Roman Polanski – Nóz w wodzie AKA Knife in the Water [+Extra] (1962)


Description from dvd beaver:


When Andrzej (Niemczyk), a successful sportswriter on holiday with his wife, Christine (Umecka), picks up a hitchhiker (Malanowicz), the couple asks the young man (nameless throughout) to join them on a short boating excursion. Jealous of the blonde boy’s youth and looks, Andrzej boasts of his physical prowess, faulting his guest’s inexperience at sea. Tension between the men intensifies, with the pocket knife that represents the hitchhiker’s particular skills lending a continual suggestion of violence and sexuality to the goings-on. Things eventually do get violent.

Filmed in black and white, this film is extremely assured, concise, and telling in its characterizations. KNIFE IN THE WATER is also notable in the career of another Polish filmmaker, co-scenarist Jerzy Skolimowski, who had already begun to direct, but emerged internationally in 1982 with the offbeat MOONLIGHTING. Some would argue that KNIFE IN THE WATER is a more interesting movie than any Polanski made in the west after leaving his native land. Brilliantly told and well-acted, Polanski’s half tongue-in-cheek, lugubrious and sinister filmic style seemed quite refreshing at the time.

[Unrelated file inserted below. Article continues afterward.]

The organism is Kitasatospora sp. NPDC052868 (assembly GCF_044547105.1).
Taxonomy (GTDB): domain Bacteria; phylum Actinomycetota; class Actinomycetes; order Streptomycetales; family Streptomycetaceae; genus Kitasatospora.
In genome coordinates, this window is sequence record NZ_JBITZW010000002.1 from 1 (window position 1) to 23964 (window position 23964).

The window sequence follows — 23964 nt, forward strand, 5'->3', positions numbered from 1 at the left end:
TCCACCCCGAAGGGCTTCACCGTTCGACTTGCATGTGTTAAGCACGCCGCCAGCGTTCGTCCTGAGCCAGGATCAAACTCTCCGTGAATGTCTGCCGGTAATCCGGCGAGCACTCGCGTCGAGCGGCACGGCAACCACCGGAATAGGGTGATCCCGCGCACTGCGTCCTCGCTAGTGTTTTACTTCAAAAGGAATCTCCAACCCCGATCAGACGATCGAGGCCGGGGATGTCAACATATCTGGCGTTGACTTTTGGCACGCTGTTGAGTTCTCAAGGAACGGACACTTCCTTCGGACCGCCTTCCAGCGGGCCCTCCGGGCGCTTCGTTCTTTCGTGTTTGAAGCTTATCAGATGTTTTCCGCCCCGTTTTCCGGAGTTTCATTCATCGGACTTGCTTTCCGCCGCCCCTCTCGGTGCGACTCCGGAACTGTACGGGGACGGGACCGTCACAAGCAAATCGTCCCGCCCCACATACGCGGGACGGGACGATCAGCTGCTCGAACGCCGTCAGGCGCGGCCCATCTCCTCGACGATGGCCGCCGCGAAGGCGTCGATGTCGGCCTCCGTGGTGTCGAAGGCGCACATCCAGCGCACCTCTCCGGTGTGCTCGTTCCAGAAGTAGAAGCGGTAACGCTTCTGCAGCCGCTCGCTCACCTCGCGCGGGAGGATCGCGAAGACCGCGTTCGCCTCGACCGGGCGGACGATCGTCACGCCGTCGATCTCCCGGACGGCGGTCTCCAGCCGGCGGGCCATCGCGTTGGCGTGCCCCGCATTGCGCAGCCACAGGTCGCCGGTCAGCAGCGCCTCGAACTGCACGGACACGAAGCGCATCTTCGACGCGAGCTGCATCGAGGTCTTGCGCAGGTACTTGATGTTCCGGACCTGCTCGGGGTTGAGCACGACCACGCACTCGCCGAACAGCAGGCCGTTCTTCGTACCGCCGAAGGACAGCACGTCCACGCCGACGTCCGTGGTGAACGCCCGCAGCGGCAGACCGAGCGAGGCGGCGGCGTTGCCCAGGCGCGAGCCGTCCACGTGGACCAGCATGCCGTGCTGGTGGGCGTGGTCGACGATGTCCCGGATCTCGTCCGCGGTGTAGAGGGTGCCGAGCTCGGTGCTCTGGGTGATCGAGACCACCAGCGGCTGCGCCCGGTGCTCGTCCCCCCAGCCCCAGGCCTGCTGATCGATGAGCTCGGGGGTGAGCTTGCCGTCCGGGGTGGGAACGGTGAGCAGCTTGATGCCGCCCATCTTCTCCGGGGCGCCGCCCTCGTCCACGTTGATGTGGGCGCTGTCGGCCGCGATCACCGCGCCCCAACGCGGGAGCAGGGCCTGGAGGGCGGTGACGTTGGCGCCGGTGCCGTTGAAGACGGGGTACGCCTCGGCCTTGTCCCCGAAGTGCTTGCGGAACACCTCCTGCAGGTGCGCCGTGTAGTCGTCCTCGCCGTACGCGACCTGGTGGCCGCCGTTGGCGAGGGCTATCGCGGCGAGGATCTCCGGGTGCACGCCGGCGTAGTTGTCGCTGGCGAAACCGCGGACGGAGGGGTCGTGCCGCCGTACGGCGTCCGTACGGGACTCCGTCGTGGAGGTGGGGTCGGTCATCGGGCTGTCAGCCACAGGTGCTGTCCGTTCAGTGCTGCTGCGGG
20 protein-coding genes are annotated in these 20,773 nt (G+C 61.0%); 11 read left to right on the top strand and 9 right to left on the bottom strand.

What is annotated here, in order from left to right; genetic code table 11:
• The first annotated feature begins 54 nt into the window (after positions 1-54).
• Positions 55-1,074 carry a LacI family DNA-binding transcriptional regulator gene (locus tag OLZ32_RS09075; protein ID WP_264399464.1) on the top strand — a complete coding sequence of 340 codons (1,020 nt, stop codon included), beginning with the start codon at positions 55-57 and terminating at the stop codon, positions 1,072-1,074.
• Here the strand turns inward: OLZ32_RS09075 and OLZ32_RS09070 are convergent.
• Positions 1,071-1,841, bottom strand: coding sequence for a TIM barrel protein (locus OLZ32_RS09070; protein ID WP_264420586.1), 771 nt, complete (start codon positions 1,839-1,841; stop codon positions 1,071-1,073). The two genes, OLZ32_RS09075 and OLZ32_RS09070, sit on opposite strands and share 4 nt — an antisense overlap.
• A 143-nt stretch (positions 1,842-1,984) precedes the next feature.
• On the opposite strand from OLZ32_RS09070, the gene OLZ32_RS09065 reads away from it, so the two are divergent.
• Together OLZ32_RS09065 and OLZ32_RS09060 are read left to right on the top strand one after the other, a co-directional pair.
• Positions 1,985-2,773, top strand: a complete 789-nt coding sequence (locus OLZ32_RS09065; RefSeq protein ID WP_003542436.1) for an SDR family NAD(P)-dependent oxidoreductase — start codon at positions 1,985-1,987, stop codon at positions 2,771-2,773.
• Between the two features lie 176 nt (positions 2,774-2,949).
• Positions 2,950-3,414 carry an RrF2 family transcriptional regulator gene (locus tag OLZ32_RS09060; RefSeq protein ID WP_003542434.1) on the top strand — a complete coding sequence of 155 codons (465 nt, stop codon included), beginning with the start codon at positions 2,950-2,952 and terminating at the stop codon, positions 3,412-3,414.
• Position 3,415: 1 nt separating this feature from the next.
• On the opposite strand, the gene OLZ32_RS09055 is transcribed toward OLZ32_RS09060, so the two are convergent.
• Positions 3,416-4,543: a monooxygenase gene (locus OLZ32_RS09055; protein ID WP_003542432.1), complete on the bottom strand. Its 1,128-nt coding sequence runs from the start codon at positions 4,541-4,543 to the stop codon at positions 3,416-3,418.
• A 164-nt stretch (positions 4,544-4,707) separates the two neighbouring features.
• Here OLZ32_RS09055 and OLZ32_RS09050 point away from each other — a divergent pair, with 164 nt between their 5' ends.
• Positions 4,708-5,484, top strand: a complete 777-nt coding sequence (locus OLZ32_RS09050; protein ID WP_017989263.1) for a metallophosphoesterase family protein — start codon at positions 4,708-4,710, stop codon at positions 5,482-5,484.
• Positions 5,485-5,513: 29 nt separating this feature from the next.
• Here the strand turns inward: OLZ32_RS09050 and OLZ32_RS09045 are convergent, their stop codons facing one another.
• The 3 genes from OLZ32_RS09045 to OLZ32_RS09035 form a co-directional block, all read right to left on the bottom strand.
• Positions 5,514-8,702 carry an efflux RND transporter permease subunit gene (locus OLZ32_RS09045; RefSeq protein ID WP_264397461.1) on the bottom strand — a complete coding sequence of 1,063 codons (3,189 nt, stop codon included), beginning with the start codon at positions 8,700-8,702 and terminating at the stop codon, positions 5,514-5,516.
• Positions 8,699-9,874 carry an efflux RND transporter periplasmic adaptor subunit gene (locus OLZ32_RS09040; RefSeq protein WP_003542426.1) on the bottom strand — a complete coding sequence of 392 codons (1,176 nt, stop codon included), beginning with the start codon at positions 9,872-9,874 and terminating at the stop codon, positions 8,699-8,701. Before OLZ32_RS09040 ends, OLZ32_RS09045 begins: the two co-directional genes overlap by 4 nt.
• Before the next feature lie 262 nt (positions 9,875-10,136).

Excerpt from Criterion essay by Peter Cowie:


Knife in the Water, Polanski’s maiden feature would define his maverick status once and for all. Polansk’s personality stamps every frame. As one critic noted at the time: “The weapons are glances, words (very few and always exactly chosen). Polanski is a holy terror of intelligent restraint––detached, ironic, playful as a cat with a mouse, encompassing with ease his alternations of the deathly serious and the dead-pan comic.” One should not, however, forget the contribution of Jerzy Skolimowski, who worked on the screenplay and urged Polanski to compress the action into twenty-four hours A poet and dreamer, Skolimowski had enrolled at the Lodz Film School in 1960, on the personal recommendation of Wajda, and would go on to direct films that sketch with sharp humor and sensitivity his country’s makeup––films like Barrier (1966), Le Départ (1967), Deep End (1970), and Moonlighting (1982).

Subtitles:English (.srt)

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  1. Can you please reup extras for this…Thank you so much

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